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Nelly Korda of the U.S. celebrates after winning the KPMG Women's PGA Championship golf tournament, Sunday, June 27, 2021, in Johns Creek, Ga.

John Bazemore/The Associated Press

The timing couldn’t have been better in so many ways for Nelly Korda, the new face of American women in golf and No. 1 in the world.

As she stood on the first tee at Atlanta Athletic Cub, tied for the lead in the KPMG Women’s PGA Championship with a shot at winning her first major, older sister Jessica had just finished the front nine and made a detour on the way to No. 10.

The sisters, separated by about five years, shared a hug.

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The next embrace was even more meaningful, some 4½ hours later on the 18th green after 22-year-old Nelly closed out a three-shot victory that made her the first American in seven years to reach the top of the women’s world ranking.

“She has a heart of gold,” Nelly said. “She’s the most selfless person out there. She’s five years older, so she has shown me the ropes of the LPGA, the ropes of professional golf, and I’ve been super lucky to have been shown that because a lot of people don’t get that opportunity.”

Competition is part of the family DNA.

Their father is Czech-born Petr Korda, the Australian Open champion in 1992 who reached as high as No. 2 in the world in men’s tennis. The youngest child, 20-year-old Sebastian, reached the fourth round of the French Open last year before losing to Rafael Nadal. He now is No. 50 in the men’s tennis rankings and playing Wimbledon this week.

The girls chose golf, and the LPGA is better for it.

Jessica was runner-up at Q-school at the age of 17, won her first LPGA Tour event at Royal Melbourne at 18, played in her first Solheim Cup two years later and reached as high as No. 8 in the world. She started this year by winning the season opener for the sixth title of her career, and little sister took it from there.

Nelly had little evidence to suggest this stretch was coming, especially after the USGA paired the sisters together at Olympic Club for the U.S. Women’s Open and she missed the cut.

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Nelly went home to Florida to spend a week with her father in what she described as “boot camp,” which really was a chance to reset.

She returned to shoot 62 in the Meijer LPGA Classic and win by four shots, and then she carried that momentum to Atlanta Athletic Club for a second straight victory, giving her six LPGA Tour titles, just like big sister.

Korda shot 63 in the second round to tie the Women’s PGA record, and match the low score for a major at the Atlanta club that had hosted a U.S. Open, U.S. Women’s Open and three PGA Championships. And there was simply no stopping her, hard as Lizette Salas tried.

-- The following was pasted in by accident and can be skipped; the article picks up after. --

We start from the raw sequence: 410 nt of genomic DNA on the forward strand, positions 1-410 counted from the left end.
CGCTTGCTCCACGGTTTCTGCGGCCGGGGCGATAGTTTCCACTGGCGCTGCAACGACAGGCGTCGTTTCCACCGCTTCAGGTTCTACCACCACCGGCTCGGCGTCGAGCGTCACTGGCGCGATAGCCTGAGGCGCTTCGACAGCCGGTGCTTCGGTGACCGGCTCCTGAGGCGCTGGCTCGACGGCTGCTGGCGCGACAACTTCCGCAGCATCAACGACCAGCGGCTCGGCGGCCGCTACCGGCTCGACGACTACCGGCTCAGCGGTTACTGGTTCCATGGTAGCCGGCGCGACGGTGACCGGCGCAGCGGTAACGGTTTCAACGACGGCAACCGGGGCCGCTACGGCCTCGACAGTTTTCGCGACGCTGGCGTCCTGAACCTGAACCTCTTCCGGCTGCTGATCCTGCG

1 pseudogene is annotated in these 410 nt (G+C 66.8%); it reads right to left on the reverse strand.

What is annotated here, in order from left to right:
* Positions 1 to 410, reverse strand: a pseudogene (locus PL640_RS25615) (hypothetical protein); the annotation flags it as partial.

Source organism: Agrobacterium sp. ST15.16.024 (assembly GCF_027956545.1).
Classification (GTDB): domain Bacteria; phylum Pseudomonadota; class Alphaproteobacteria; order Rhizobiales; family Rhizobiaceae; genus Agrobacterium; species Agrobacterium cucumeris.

The Korda sisters stand about 5-foot-11 with a swing both elegant and athletic, and they pack plenty of power. Nelly was at a supreme advantage on the Highlands course, where she could reach all the par fives in two while Salas couldn’t get to any of them. Salas was often hitting hybrids to the green while Korda was hitting short irons.

But there was so much more to her game. Korda went 49 consecutive holes without a bogey, a streak that ended when she had a five-shot lead with four holes to play and hit into the water on the par-three 15th, a hole that gave her fits all week.

By then, it really only affected the score.

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Their father was already in England with their brother, though Nelly took time for a video call, and he had a message for her: “ ‘You’re welcome for the boot camp,’ ” Nelly said with a laugh.

There is no sibling rivalry, only support.

They will be teammates in three weeks in Michigan at the Dow Great Lakes Bay Invitational, a team event. “Team Jelly” is what the younger sister called it.

More important, they will be teammates again in Tokyo. Nelly is the top-seeded player for the Olympics, and Jessica nailed down the fourth spot for the American team at No. 13 in the world. They most likely will be teammates in September in Ohio for the Solheim Cup.

On her own, Nelly will be seen as the player to carry the American flag on the LPGA Tour as a major champion and No. 1 in the world.

She is the youngest American to win a major since Lexi Thompson was 19 when she won at Mission Hills in California in 2014. That remains the only major for Thompson, who this month lost a five-shot lead on the final day of the U.S. Open.

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Korda replaced Ko Jin-young, who had been No. 1 for the last 100 weeks. The top players in women’s golf since the last American at No. 1 – Stacy Lewis in 2014 at 29 – were from South Korea, Thailand or China, along with Korean-born Lydia Ko of New Zealand.

Korda is a shot-by-shot thinker, boring but effective, setting goals and staying in the present. Her victory still fresh, she wasn’t ready to think about what she wants to achieve next. For now, she is a major champion and No. 1 in the world.

“That has a lovely ring to it, not going to lie,” she said with a smile.

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